Íslandsbanki donates numismatic collection to Central Bank and National Museum
Íslandsbanki donated its numismatic collection to the Central Bank and National Museum today. The collection comprises some 1,300 items dating from 1675 to 2000 and has been owned by the bank since its establishment. Among the items in the banknote collection are the Ríkisdalur from 1815 and a proof of the bank’s interim banknote issued in 1919. The coin collection is extraordinary. The oldest piece is a trade token from 1846, the first of its kind issued in Iceland. Another is a merchant token based on bread and issued by Bökunarfélag Ísfirðinga, the Ísafjörður bakers’ association, the only such token that still survives.
Íslandsbanki CEO Birna Einarsdóttir presented the collection to Central Bank Governor Már Guðmundsson. The collection will be on display in Smáralind for three weeks in connection with DesignMarch.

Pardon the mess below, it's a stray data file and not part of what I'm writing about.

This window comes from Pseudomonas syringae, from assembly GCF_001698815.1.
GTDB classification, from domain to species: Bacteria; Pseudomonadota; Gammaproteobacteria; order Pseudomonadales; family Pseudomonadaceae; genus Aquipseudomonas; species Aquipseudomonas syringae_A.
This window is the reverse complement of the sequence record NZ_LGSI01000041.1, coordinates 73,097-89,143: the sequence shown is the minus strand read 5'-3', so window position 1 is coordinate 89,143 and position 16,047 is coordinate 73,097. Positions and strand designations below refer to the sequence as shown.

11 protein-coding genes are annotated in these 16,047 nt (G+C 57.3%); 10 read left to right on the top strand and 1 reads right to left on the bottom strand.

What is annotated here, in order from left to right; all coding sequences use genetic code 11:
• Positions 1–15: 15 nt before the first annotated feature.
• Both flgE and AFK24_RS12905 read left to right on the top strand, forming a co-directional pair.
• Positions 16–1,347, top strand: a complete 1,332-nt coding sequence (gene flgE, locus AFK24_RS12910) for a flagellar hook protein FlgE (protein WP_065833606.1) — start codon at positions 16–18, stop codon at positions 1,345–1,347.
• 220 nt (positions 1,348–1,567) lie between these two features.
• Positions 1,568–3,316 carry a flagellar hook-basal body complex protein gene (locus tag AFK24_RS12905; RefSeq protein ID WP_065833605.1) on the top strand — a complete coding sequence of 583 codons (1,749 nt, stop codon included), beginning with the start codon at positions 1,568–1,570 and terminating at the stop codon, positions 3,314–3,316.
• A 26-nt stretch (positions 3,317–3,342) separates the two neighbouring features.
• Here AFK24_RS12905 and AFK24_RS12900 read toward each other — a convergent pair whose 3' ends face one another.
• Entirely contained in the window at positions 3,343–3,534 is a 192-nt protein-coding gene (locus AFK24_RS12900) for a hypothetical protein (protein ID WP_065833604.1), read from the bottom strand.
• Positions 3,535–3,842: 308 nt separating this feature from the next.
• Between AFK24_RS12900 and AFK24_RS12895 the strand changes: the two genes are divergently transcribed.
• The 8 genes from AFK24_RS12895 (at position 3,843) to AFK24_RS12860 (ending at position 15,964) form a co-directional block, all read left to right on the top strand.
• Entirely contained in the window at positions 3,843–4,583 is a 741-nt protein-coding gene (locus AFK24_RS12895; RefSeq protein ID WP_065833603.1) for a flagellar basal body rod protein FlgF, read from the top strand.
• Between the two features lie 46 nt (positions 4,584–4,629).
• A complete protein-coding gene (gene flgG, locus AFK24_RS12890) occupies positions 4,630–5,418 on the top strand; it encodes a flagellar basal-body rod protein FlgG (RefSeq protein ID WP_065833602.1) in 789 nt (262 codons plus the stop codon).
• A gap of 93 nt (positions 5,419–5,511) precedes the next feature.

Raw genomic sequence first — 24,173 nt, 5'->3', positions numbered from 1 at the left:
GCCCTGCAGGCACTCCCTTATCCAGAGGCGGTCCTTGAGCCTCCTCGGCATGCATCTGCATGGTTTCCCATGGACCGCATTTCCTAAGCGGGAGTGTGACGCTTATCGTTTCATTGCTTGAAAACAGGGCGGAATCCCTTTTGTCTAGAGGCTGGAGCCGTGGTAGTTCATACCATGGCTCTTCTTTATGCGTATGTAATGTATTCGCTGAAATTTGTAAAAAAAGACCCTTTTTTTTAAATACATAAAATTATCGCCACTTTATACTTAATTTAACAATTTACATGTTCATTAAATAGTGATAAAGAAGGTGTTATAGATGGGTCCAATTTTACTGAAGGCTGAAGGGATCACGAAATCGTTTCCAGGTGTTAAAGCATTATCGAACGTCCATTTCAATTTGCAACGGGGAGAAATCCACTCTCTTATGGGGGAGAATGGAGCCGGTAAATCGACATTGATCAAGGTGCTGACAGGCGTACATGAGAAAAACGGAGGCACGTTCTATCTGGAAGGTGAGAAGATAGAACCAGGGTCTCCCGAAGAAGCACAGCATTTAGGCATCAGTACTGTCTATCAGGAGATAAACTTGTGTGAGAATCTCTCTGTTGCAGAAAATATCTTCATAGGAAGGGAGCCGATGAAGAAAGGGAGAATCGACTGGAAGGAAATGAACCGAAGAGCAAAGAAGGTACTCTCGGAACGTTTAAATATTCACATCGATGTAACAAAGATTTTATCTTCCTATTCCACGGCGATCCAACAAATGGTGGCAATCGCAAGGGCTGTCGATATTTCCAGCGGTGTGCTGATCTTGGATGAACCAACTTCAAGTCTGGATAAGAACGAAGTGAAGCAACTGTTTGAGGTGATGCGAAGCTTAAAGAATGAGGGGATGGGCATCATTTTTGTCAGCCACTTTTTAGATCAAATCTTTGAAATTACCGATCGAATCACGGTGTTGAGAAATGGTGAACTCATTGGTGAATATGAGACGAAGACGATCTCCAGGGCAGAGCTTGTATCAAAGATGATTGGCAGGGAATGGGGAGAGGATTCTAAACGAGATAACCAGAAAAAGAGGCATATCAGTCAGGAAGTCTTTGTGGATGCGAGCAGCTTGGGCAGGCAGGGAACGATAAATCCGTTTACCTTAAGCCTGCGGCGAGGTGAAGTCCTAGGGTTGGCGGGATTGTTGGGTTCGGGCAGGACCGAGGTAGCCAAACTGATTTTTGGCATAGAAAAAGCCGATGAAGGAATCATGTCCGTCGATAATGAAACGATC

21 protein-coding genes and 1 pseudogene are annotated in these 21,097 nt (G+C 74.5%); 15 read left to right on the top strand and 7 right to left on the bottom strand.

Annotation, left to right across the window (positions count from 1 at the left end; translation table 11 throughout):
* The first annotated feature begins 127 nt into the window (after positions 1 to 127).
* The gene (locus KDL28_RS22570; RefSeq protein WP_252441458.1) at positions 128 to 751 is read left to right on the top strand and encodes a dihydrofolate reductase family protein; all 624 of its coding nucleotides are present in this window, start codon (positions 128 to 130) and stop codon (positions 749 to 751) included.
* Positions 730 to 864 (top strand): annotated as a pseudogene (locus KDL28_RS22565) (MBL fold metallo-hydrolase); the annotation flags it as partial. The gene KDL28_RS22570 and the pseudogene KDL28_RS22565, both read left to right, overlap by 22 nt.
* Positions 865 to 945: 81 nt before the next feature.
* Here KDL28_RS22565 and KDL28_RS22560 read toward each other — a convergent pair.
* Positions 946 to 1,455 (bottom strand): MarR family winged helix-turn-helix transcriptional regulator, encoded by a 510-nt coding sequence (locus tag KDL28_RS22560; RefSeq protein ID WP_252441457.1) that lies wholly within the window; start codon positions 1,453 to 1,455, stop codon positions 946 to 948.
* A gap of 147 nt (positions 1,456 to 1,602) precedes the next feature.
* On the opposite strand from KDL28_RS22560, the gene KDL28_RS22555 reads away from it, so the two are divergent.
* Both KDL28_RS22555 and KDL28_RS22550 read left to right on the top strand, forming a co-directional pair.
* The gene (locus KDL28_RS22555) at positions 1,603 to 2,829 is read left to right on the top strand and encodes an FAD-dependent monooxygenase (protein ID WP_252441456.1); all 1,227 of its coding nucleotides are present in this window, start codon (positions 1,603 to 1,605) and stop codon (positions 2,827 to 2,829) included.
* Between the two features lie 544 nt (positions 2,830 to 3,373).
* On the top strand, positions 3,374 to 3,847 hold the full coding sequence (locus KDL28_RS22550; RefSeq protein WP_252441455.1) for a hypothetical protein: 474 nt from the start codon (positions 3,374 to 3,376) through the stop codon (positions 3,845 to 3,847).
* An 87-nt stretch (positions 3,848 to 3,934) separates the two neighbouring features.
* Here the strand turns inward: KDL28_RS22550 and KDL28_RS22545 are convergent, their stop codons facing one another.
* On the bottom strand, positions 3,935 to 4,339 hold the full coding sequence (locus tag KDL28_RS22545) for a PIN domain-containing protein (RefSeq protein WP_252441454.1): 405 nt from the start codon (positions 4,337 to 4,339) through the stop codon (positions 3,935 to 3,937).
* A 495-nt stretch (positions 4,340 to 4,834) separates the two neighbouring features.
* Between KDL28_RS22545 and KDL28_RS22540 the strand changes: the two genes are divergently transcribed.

CEO Birna Einarsdóttir:
It is with great satisfaction that we donate our numismatic collection to the Central Bank and National Museum of Iceland for future conservation of this important part of our heritage. It is entirely appropriate to do it now, during the annual DesignMarch, as many of these notes and coins are works of art, and we know that the collection will be well taken care of.
Governor Már Guðmundsson:
We are delighted that Íslandsbanki should donate these unique items to the Central Bank and National Museum of Iceland numismatic collection. The items provide valuable insight into Iceland’s monetary history, particularly into developments in the history of banknotes, coin, and other means of payment developed during the Icelandic banking sector’s fledgling years. The collection includes regular currency and other items—trade coins and notes—that are unusual in today's context. Furthermore, the collection gives us greater understanding of the process for design and manufacture of the first notes printed in Iceland.